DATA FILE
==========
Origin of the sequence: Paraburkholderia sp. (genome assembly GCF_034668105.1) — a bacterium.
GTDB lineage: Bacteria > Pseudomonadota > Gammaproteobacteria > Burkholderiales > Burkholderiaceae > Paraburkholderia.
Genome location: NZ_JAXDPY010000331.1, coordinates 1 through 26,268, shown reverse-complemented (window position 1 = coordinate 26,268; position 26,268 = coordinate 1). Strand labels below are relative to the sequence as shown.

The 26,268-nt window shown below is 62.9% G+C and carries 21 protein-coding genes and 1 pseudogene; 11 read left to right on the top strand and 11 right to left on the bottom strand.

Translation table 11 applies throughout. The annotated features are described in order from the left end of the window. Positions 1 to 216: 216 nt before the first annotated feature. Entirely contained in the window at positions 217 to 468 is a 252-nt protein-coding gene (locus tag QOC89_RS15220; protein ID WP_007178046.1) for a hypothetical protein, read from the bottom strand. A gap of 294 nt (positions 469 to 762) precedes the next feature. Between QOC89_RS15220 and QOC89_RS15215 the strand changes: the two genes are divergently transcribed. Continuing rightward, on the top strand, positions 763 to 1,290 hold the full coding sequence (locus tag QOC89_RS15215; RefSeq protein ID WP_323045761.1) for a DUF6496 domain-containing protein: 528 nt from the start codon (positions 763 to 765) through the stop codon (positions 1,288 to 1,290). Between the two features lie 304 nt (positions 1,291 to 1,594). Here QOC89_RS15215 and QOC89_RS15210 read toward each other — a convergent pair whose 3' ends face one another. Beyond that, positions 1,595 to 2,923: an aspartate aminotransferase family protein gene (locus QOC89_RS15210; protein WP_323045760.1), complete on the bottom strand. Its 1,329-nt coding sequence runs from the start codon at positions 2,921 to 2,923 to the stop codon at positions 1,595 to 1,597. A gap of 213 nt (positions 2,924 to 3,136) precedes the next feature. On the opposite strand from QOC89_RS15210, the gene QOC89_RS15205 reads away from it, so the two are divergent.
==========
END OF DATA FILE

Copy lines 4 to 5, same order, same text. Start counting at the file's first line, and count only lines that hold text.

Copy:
The 26,268-nt window shown below is 62.9% G+C and carries 21 protein-coding genes and 1 pseudogene; 11 read left to right on the top strand and 11 right to left on the bottom strand.

Translation table 11 applies throughout. The annotated features are described in order from the left end of the window. Positions 1 to 216: 216 nt before the first annotated feature. Entirely contained in the window at positions 217 to 468 is a 252-nt protein-coding gene (locus tag QOC89_RS15220; protein ID WP_007178046.1) for a hypothetical protein, read from the bottom strand. A gap of 294 nt (positions 469 to 762) precedes the next feature. Between QOC89_RS15220 and QOC89_RS15215 the strand changes: the two genes are divergently transcribed. Continuing rightward, on the top strand, positions 763 to 1,290 hold the full coding sequence (locus tag QOC89_RS15215; RefSeq protein ID WP_323045761.1) for a DUF6496 domain-containing protein: 528 nt from the start codon (positions 763 to 765) through the stop codon (positions 1,288 to 1,290). Between the two features lie 304 nt (positions 1,291 to 1,594). Here QOC89_RS15215 and QOC89_RS15210 read toward each other — a convergent pair whose 3' ends face one another. Beyond that, positions 1,595 to 2,923: an aspartate aminotransferase family protein gene (locus QOC89_RS15210; protein WP_323045760.1), complete on the bottom strand. Its 1,329-nt coding sequence runs from the start codon at positions 2,921 to 2,923 to the stop codon at positions 1,595 to 1,597. A gap of 213 nt (positions 2,924 to 3,136) precedes the next feature. On the opposite strand from QOC89_RS15210, the gene QOC89_RS15205 reads away from it, so the two are divergent.